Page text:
It’s not very common that the curriculum of a Master Programme includes the opportunity to perform a part-time internship, apart from the master´s thesis, in a cutting-edge research facility. If this does not sound good enough already, imagine accompanying it by a personalised coaching session to make the most out of your time there. Sounds like taken out of a fairy-tale, right? Well, this is exactly what happened during the elective course “Project in Molecular Life Science”, of the Molecular Techniques in Life Science Joint Master Programme.
My experience during the course
During this course I further developed my research skills and became better at research project planning. These two skills will be very important for my future, so I am very happy I decided to take this elective course. On top of that, I secured a master’s thesis project out of it 😀
It was, however, some very intense 10 weeks because on top of the research project we were very busy with the other elective course (Systems Biology or Drug Development), and since we all liked our projects very much we tried to put a lot of work into them. All of it together made it challenging to keep track of everything and to be sure to dedicate enough time to all tasks we had to do, but looking back at it now it was definitely worth it!
How does the Project course work?
The Project course has four components, of which the research project is the biggest one:
- Coaching sessions
- Research Project
Lectures: we had three lectures that covered topics in scientific communication and project planning. The lectures about scientific communication were not new for us, since we had already covered these topics in the Applied Communication course. Nevertheless, it is always nice to get insights from other scientists and listen to their opinions on how a good scientific presentation should be carried out. Regarding the planning lectures, these were newer for us and quite useful since we were introduced to many essential concepts in project planning such as deliverables and Gantt charts.
Coaching sessions: every two weeks we had an individual (or in pairs, if the project was performed by two students collaborating together) coaching session with the course responsible, Prof. Håkan Jönsson. During these sessions we discussed about how the project was going, what things could be improved in our weekly assignments and any other scientific or organisational questions we had about the project. I found these sessions very personalised, since we were provided very specific feedback. I don’t think this is common in many master´s programmes, so I am very happy I got the chance to enjoy it.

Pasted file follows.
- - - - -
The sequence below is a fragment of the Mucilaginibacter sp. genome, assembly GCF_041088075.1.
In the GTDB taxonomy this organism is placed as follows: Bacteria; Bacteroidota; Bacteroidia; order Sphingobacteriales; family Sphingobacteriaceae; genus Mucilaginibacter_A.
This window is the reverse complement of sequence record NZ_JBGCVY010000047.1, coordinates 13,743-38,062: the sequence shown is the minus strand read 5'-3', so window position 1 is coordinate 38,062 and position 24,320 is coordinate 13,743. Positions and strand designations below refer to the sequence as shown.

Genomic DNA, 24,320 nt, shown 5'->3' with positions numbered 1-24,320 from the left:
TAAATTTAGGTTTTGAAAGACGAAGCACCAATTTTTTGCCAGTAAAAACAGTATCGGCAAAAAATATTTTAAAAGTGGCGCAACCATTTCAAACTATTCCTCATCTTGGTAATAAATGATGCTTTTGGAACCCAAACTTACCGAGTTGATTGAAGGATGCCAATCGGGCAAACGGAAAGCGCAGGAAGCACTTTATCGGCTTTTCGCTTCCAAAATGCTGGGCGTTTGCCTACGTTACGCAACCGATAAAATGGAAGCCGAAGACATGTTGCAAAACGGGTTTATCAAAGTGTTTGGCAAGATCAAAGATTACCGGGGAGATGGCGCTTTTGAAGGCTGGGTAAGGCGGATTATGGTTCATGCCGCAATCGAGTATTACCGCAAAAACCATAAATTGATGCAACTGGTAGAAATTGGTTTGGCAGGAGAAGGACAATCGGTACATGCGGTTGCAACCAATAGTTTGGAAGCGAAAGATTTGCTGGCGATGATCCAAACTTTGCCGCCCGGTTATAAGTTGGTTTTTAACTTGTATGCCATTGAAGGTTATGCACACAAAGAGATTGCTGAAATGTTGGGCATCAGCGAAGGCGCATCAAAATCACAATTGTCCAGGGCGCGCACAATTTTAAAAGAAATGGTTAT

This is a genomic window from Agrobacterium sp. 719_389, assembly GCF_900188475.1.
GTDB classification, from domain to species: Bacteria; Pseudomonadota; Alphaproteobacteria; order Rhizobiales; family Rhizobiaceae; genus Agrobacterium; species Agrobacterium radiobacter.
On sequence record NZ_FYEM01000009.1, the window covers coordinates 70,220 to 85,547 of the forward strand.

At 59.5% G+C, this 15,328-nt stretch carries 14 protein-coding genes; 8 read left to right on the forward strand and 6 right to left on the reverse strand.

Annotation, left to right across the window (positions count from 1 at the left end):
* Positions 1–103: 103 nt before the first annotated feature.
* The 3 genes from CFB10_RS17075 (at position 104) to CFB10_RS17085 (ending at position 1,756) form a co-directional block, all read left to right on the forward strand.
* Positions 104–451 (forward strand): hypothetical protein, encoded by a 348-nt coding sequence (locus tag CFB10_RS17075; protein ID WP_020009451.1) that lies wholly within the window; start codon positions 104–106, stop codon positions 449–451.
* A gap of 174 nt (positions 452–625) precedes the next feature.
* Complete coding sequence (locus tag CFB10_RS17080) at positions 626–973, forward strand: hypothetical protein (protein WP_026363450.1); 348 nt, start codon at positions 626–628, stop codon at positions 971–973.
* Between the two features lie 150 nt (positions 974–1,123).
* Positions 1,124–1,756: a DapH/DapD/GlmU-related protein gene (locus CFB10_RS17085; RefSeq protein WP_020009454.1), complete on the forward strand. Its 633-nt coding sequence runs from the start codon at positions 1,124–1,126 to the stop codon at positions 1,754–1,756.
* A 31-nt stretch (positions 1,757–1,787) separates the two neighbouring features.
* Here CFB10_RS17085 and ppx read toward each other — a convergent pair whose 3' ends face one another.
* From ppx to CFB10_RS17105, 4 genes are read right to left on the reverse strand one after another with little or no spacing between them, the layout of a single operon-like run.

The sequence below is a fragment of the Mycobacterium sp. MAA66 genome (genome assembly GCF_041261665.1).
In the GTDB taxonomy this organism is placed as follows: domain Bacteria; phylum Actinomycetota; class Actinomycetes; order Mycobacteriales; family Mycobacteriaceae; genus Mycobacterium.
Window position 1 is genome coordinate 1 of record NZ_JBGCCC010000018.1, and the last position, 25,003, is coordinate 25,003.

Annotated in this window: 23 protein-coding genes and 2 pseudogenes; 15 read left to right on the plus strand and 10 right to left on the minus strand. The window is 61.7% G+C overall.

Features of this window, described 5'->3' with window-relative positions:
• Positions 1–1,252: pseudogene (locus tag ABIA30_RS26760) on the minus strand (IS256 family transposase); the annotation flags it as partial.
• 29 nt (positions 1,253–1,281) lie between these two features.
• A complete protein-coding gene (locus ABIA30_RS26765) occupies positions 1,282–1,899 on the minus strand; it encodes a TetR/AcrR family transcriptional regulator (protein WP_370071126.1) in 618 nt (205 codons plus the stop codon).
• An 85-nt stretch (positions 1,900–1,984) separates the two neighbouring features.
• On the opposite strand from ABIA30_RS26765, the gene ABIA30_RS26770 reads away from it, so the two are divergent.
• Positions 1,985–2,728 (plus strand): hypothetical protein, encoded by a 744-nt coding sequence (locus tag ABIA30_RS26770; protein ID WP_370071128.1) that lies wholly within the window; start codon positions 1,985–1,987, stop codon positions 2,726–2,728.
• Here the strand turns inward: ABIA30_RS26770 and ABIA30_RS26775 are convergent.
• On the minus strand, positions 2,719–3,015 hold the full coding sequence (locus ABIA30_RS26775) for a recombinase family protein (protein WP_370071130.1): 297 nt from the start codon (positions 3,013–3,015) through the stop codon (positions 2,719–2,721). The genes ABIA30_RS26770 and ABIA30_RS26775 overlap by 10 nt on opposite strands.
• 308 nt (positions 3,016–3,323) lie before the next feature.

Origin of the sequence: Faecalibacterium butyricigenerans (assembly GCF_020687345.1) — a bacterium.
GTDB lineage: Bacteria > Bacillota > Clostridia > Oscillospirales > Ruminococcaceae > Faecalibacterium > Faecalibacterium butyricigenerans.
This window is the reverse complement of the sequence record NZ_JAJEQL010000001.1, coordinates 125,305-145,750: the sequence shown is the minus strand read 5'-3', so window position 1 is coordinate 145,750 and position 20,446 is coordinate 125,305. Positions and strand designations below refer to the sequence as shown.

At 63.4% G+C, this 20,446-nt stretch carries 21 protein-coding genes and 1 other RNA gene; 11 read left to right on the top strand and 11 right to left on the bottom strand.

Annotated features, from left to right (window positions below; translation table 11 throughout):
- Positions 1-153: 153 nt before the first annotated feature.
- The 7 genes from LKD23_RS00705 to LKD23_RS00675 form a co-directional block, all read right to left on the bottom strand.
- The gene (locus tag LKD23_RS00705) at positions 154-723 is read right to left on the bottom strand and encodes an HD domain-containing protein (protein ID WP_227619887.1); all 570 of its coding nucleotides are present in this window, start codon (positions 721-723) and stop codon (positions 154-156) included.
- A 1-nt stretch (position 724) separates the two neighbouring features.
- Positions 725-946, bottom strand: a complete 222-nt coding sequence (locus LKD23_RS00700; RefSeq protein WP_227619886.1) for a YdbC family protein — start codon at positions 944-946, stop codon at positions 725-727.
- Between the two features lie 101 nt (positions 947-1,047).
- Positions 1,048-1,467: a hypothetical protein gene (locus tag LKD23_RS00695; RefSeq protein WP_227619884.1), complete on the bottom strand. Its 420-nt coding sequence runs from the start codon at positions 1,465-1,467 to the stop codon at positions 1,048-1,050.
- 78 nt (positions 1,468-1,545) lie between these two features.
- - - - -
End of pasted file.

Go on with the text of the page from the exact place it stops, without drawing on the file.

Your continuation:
Research project: The research project took most of the course hours. We could join a research group based at SciLifeLab or any of the other three universities involved in the MTLS Master’s (Karolinksa Institutet, Stockholms Universitetet and KTH Royal Institute of Technology). The project was supposed to last for 10 weeks part-time, including the Christmas break, and could be either wet-lab-based, computer-based or a mix of both worlds.
Assignments: the course had three types of assignments: weekly assignments, half time submissions and final submissions. The weekly assignments consisted on our weekly logs of the tasks we had performed and the milestones we had accomplished that week, together with a reflection question, and some weeks it included an updated version of the project plan. The half time submission was organised to help us start reading and writing the final report early on. Lastly, the final submissions included a final report and a final presentation.
Finding a research project
One of the challenges that might seem more complicated for students interested in this course is how to find a research project. It seems like a dauting question, but I have to say everyone found a project of their liking and were very happy in the labs they joined. There are mainly two strategies to find a project for this course: looking it for yourself or getting one from the projects offered by the course.
Looking for a project by yourself before the course starts has some clear advantages, mainly that you get a project closely connected to a project you are passionate with, and have the chance to meet the researcher(s) and other group member(s) you will be working with. This option has the “problem” that requires earlier organisation, because the project proposals had to be submitted for approval some weeks before the course started.
The other option is to wait until the list of projects offered by the course is published and apply to the ones you like. Of course, this option offers a more limited flexibility of project topics and some students had to work in pairs. However, don’t discard this option just because you are afraid you might end up doing something unrelated to what your research interests are: you might discover something you had never set your eye on and that actually you love. Also, the supervisors might be better informed on the time and course contents, which might be an advantage for project planning.
Regardless of the path you decide to follow, both options end up in a super interesting research project in a cutting-edge institution that might develop into your future master’s thesis 🙂
I hope this post gave some insights into the Project course. Please email me all your questions about the MTLS Programme or life at KI!
Featured image credits: Patrick Engeler.
LinkedIn: Inés Rivero García